24th November 2020
The seventh report on Ireland from the Council of Europe Committee for the Prevention of Torture and Degrading Treatment (CPT), published today (Tuesday, 24th November 2020), paints a troubling picture of conditions in Irish prisons. Human rights issues identified in the report include overcrowding, inconsistent recording of violent incidents and out-of-cell time, incidents of excessive use of force and verbal abuse of prisoners, a failing complaints system, and the troubling treatment of prisoners with severe and enduring mental health issues – described by the CPT as one of “the most pressing issues within Irish prisons”. In response, the Irish Penal Reform Trust (IPRT) is calling on Government to act on the recommendations of the CPT in full.
IPRT further calls on the Minister for Justice and the Minister for Health to work together to progress the cross-departmental taskforce on mental health, addictions and imprisonment with urgency. This should include “urgent steps” to ensure that mentally ill homeless people, who the courts are willing to bail, can be transferred to a psychiatric facility in the community to receive appropriate care. This is a more appropriate response to the needs of these men and women, and it would also reduce the numbers held on remand and ease overcrowding.
Speaking on the publication of the report, IPRT Executive Director Fíona Ní Chinnéide said:
“The European Committee identified a number of improvements in the prison system since its last visit in 2015, particularly in relation to prison healthcare, positive staff prisoner relationships, and ending the imprisonment of children. However, too many serious issues remain, including a complaints system that is not fit for purpose, inadequate record keeping on solitary confinement, excessive use of force and verbal abuse by a small number of officers, and failures in the care of prisoners in High Support and Vulnerable Care Units.
“The conditions experienced by prisoners who are unwell and in psychiatric distress are upsetting, disturbing, and in some cases dehumanising. Government must act now on its commitments and progress the cross-departmental task force on mental health, addictions and imprisonment. This task force must be action driven and prioritise diversion away from the criminal justice system.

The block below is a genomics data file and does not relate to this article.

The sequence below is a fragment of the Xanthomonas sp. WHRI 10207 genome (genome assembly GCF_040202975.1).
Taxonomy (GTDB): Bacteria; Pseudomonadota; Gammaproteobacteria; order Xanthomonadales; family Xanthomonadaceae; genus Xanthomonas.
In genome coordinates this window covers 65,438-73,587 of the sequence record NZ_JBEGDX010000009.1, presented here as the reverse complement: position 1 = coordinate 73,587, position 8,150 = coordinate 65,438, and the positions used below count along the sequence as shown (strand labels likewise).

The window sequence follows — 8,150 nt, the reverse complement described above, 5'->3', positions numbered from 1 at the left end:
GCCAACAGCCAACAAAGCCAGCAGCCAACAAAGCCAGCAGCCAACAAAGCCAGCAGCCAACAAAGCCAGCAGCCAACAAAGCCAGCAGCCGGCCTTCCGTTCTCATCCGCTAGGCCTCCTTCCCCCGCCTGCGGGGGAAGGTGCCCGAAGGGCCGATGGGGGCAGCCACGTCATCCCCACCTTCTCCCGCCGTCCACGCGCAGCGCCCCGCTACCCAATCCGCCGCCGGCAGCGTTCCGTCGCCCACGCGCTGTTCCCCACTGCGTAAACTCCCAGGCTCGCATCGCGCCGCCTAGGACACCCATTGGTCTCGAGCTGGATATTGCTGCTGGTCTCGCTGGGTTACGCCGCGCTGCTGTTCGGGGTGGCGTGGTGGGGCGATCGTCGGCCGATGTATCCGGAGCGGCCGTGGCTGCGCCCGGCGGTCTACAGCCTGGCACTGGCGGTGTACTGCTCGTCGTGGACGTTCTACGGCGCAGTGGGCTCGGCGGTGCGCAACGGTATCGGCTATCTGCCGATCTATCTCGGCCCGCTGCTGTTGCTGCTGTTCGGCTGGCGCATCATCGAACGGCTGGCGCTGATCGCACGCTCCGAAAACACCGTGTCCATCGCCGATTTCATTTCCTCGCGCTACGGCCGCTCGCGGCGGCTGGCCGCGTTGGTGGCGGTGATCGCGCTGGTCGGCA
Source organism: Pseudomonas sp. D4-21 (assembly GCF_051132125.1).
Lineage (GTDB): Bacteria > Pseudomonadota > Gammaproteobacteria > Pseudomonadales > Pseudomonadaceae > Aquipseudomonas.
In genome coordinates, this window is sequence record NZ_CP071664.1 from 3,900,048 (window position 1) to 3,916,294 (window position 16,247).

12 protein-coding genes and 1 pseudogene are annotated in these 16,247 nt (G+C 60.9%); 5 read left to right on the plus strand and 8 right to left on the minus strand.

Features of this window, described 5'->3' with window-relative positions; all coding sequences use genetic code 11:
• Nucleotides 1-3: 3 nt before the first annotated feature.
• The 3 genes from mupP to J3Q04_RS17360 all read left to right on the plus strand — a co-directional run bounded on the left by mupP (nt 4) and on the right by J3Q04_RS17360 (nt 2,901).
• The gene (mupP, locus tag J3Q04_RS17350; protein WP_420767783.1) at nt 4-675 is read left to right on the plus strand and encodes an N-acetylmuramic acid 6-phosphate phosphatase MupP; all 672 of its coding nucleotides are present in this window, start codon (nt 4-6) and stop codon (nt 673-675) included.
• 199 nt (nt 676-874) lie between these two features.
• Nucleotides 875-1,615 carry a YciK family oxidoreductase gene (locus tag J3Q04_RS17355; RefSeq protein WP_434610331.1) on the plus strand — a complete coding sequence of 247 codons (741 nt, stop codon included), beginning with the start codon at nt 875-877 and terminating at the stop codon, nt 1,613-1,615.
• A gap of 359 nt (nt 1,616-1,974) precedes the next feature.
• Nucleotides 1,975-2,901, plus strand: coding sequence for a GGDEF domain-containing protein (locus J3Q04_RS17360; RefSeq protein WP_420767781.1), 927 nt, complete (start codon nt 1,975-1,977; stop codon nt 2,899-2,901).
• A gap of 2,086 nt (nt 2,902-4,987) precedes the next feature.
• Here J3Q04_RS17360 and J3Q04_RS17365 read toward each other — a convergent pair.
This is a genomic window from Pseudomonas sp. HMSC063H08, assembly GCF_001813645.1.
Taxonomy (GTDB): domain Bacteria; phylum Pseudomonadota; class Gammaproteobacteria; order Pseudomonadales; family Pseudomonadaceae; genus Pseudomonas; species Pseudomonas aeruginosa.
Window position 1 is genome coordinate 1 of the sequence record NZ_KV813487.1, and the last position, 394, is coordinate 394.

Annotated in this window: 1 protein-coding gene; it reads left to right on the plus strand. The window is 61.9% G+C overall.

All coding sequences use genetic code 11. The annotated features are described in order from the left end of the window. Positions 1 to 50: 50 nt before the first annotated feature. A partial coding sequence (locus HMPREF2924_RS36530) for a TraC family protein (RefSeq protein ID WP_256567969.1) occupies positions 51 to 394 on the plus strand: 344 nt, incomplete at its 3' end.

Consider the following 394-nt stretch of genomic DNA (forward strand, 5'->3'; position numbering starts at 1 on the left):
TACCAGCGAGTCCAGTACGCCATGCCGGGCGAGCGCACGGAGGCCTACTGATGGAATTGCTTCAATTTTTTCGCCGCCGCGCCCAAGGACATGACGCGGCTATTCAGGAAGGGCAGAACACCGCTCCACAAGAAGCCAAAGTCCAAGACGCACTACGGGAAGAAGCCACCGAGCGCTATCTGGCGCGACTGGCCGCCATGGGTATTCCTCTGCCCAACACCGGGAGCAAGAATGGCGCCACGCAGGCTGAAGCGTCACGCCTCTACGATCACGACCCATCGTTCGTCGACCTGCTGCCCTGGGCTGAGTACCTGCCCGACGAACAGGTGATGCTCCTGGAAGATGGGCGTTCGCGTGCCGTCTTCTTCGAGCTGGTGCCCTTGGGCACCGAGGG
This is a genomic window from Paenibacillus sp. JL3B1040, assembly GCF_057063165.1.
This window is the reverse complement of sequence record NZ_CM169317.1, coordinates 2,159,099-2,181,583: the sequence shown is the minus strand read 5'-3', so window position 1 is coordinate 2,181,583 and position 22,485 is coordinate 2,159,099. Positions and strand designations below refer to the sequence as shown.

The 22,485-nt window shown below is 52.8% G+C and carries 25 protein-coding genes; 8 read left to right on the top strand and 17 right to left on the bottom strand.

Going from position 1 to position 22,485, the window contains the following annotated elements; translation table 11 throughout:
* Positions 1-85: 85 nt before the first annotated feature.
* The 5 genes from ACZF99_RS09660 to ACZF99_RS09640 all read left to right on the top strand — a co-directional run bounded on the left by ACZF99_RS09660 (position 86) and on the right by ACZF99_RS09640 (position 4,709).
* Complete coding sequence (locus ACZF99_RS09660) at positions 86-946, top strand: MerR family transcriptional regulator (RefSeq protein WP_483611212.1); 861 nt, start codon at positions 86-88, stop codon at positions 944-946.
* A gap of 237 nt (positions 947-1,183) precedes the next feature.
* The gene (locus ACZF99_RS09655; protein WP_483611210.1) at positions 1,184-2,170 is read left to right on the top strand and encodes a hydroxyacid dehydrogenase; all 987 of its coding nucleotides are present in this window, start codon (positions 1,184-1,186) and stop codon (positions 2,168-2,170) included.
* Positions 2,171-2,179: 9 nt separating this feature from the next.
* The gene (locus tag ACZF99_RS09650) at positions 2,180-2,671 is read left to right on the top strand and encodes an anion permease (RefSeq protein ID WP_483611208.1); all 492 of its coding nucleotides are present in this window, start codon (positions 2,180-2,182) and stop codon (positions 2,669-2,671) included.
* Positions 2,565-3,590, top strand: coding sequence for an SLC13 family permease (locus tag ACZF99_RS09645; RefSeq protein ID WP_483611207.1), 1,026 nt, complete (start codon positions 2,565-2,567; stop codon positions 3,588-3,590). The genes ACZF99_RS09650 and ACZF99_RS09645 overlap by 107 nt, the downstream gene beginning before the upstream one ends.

“This is the first published inspection report of a closed prison in Ireland since the CPT’s previous report in 2015. We should not have to rely on international visitors to find out what is happening in our prisons. The Inspector of Prisons has been poorly resourced in recent years, and the increase in budget allocation in 2021 is promising. However, the Inspectorate will only be truly effective when its powers are strengthened in law, and publish inspection reports directly.
“The Irish Prison Service committed to introducing a new complaints system this month, with the Ombudsman due to take on a role in prisoner complaints within 12 months. This will be five years after the recommendation that prisoners can access the Ombudsman was first accepted by the Minister for Justice in 2016, and must not be further delayed.”
The visit by the expert torture Committee in late 2019 preceded the imposition of COVID-19-related restrictions in Irish prisons. During this time, there have been no further published inspection reports on conditions in Irish prisons.
For all media enquiries, or to arrange an interview with Fíona Ní Chinnéide, contact:
Pamela on 086 043 3060 or email@example.com
Notes for Editors
1. Council of Europe Committee on the Prevention of Torture and Degrading Treatment (CPT)
The CPT’s most recent visit to Ireland took place from 23 September to 4 October 2019, during which the Committee examined detention in prisons, Garda stations, psychiatric institutions, and social care facilities. The CPT reports on visits to Ireland along with the Government’s response are published here.
2. Prison Figures:
3. The Irish Penal Reform Trust (IPRT) is Ireland's leading non-governmental organisation campaigning for the rights of everyone in prison and the progressive reform of Irish penal policy.